California-Nevada Fossil Fuels Screen Resolution Update
By Rev. Sharon Delgado
Members of several boards and committees of the California-Nevada Conference have engaged in conference calls with the General Board of Pensions and Health Benefits (GBPHB) about the 2014 Annual Conference Resolution in support of an investment screen expressing United Methodist Social Principles on the Natural World. The goal of this process is to develop an informed resolution calling for a United Methodist investment screen on “greenhouse gas emitting fossil fuels.” The final resolution will be presented at the 2015 Annual Conference Session, and if passed, will be forwarded on as a resolution to the 2016 General Conference.
In a related development, GBPHB announced on January 22, that it is going to screen thermal coal out of its investment portfolio. GBPHB investments in coal, oil, and gas companies include Exxon Mobile, Conoco Phillips, and Occidental Petroleum.
The primary rationale for creating a fossil fuels investment screen is this: Scientists warn that any warming above a 2°C rise would be dangerous, and governments of the world have agreed to work together to limit warming to that level.[i] Scientists estimate that humans can emit roughly 565 more gigatons of CO2 into the atmosphere and still have some reasonable hope of staying below 2°C. But proven coal, oil, and gas reserves, mostly held by fossil fuel companies, total about five times that amount--2,795 gigatons of CO2. If companies extract and burn all these reserves, there will be no way to limit warming to 2°C, and we will have runaway climate change. [ii] [iii]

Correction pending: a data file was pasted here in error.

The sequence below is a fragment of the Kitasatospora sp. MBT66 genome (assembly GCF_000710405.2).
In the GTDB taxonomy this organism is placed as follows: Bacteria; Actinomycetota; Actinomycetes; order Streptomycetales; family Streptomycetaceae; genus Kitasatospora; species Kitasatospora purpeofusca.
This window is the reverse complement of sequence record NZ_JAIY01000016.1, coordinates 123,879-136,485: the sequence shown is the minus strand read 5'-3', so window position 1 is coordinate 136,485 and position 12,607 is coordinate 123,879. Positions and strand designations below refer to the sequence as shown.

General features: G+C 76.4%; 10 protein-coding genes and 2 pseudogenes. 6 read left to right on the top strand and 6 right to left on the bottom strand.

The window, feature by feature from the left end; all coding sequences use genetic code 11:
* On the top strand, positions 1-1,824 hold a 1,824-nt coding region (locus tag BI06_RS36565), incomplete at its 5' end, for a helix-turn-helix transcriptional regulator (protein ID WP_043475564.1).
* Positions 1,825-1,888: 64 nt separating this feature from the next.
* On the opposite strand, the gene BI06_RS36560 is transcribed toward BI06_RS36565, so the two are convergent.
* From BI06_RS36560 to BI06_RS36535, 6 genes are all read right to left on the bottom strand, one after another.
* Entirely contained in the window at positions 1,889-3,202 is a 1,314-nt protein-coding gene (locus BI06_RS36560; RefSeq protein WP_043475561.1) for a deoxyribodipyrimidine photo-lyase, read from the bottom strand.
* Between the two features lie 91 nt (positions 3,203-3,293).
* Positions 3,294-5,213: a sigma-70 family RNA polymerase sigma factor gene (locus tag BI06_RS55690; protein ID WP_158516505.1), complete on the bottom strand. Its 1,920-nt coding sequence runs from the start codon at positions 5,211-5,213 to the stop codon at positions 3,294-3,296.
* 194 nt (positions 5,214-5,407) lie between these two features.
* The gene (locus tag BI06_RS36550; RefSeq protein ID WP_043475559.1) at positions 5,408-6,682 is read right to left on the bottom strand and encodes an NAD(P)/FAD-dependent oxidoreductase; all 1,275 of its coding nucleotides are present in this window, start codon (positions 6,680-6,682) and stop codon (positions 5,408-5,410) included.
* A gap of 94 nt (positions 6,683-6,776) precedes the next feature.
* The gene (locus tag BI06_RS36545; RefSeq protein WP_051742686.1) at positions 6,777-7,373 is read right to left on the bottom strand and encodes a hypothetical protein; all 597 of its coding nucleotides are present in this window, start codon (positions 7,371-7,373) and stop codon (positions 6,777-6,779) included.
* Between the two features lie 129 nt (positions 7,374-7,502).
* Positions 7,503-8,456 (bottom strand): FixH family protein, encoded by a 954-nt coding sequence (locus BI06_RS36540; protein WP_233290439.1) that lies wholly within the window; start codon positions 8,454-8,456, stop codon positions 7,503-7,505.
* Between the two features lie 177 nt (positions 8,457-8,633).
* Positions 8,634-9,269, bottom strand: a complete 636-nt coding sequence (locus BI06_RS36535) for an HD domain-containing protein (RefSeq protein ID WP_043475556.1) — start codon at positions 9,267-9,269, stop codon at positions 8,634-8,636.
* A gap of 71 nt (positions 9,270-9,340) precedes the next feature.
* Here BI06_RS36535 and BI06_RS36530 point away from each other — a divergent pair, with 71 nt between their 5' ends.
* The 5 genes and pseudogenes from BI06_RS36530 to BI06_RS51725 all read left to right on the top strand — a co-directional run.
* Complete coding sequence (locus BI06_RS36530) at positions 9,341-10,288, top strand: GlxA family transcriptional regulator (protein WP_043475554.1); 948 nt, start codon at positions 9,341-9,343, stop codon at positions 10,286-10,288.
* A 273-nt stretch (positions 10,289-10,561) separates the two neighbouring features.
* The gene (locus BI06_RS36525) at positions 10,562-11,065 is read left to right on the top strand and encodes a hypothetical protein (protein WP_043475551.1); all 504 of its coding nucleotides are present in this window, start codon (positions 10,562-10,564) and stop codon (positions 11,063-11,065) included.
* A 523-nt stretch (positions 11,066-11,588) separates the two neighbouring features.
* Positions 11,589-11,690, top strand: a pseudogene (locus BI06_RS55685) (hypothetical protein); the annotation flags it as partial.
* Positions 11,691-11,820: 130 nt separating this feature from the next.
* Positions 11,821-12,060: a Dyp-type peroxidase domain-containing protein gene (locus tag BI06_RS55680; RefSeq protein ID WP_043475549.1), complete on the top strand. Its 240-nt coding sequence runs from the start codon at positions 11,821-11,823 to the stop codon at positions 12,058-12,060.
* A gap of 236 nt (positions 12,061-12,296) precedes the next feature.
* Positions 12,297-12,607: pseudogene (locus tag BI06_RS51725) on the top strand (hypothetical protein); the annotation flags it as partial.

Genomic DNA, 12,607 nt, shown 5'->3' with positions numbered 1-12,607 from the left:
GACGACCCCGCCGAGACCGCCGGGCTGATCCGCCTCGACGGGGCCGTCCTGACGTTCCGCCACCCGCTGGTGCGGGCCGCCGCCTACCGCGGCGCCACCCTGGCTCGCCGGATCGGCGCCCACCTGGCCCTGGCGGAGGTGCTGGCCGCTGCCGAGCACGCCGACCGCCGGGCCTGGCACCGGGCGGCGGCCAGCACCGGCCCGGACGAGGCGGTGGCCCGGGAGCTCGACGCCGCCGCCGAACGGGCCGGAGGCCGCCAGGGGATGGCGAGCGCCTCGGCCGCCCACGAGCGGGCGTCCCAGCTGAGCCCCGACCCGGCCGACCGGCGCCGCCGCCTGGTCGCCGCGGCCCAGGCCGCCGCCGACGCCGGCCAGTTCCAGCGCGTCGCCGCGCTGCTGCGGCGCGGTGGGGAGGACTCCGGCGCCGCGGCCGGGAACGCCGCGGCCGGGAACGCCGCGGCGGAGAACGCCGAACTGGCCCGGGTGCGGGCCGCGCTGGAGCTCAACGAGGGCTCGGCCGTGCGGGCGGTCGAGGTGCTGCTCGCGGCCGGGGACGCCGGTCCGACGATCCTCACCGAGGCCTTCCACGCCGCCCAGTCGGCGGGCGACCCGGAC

Fossil fuels companies also carry some risks for investors. There is a risk of sharp losses in the value of stocks held by fossil fuel companies based on an over-valuation of these reserves, which will be unburnable if international agreements to hold warming to 2°C are honored. If the world transitions to less polluting and more sustainable forms of fuel, this “carbon bubble” could burst, leaving the unburnable carbon as a “stranded asset.”
Screening out coal, oil, and gas from the church’s investment portfolios will not cause the collapse of the fossil fuels industry. But such actions by churches, universities, foundations, and other institutions can highlight the urgency of the climate crisis, reveal the moral bankruptcy of the fossil fuels industry, expose the financial vulnerability of investments based on fossil fuel reserves, and demonstrate a way of being that values life more than the financial bottom line.
See the United Methodist News Service story.
Rev. Delgado is facilitating conversations around the conference and sharing information and resources about climate change, climate justice, fossil fuels investment screens, the Fossil Free UMC movement, and related issues and developments. To contact her, click here.
[i] World Bank Warnings on Why a 4 Degree Rise in Global Temperatures Must be Avoided: http://documents.worldbank.org/curated/en/2013/06/17862361/turn-down-heat-climate-extremes-regional-impacts-case-resilience-full-report
[ii] “Global Warming’s Terrifying New Math,” Bill McKibben, Rolling Stones, July 19, 2012--These scientific concepts as written for a mainstream audience: http://www.rollingstone.com/politics/news/global-warmings-terrifying-new-math-20120719?page=2.
[iii] See also the original scientific paper, “Greenhouse-gas emitting targets for limiting global warming to 2 degrees C,” Malte Meinshausen, et al, in Nature, April 30, 2009.